SPL independent commission into Rangers player payments begins
An independent commission chaired by Lord Nimmo Smith has begun its investigation on Tuesday into whether Rangers failed to register payments to players properly between 2000 and 2011.
The three-man commission will decide if the company that formerly ran Rangers broke Scottish Premier League rules.
"There were allegations that a number of SPL rules were broken," said SPL chief executive Neil Doncaster.
"Those allegations are complicated and are serious."
And Doncaster added: "It's for an independent commission to take forward these complex issues and decide whether any SPL rules were in fact broken and, if indeed they were, to decide on any sanction.
"It's an independent process. I'm not going to predict when there might be an outcome."
The commission will study the financial arrangements made by the Employee Benefit Trust scheme run by former Rangers owner Sir David Murray's company, Murray International Holdings.
Lord Nimmo Smith will be assisted at Hampden by Charles Flint QC and Nicholas Stewart QC.
According to the Scottish Football Association's registration rules, payments received by a player solely relating to his playing activities must be fully recorded and declared, otherwise the player has been improperly registered.
If a player is deemed to be improperly registered, the norm is for his team to forfeit any match in which he has participated.
The probe was launched before the company that ran Rangers - Rangers Football Club plc - was consigned to liquidation.
The consortium now running the club, led by chief executive Charles Green, has refused to recognise or co-operate with the investigation.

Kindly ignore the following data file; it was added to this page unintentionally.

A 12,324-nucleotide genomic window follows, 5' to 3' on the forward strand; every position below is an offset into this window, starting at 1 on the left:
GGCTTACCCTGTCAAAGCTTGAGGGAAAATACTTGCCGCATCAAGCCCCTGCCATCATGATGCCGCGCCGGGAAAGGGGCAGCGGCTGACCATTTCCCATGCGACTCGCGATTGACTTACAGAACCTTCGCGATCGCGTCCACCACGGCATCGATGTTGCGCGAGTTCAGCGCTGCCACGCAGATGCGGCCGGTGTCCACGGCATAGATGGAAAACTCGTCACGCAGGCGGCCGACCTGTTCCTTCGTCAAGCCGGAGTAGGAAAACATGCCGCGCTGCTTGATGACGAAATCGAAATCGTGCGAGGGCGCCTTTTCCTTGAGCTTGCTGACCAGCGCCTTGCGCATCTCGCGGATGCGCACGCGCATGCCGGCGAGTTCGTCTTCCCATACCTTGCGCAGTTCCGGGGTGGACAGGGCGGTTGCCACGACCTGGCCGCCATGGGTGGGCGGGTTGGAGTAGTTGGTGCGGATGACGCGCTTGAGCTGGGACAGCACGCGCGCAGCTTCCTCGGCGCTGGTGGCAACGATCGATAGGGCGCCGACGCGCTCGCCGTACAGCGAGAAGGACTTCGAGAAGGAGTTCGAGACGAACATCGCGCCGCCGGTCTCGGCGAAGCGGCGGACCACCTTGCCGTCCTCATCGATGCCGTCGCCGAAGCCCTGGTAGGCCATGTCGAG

There are a range of sanctions that can be applied to the 'oldco' Rangers, the most serious of which would be the stripping of league titles.
In November, who were facing a tax claim by HM Revenue and Customs in relation to the use of EBTs, ruling that the payments were loans that can be repaid.
HMRC has sought approval to appeal against the FTTT verdict.
The SFA and SPL rules are not the same as those relating to tax.
Rangers chief executive Charles Green said the FTTT verdict "undermines" any investigation set up by the league.
And manager Ally McCoist said of the SPL's independent commission: "I would be extremely hopeful that common sense would prevail and the SPL could now drop it."
It released a statement last month arguing that "it is absolutely crucial that Rangers' titles remain untouched".
And it added: "But because there has been a long-running campaign in the media and within certain other clubs to punish Rangers we must do everything within our power to protect the club's proud history."
Should the commission rule against Rangers 'oldco', their route of appeal is to the SFA.
Rangers won the SPL five times in the period in question.
Former Rangers striker Billy Dodds: "I worked hard from provincial clubs up to the top, got my rewards and then they all might be swiped away.
"I won a lot of trophies at Rangers and I know it was pure effort and endeavour, so for someone to take it away, especially after the law courts finding no case to answer, it would be bordering on the crazy side of things."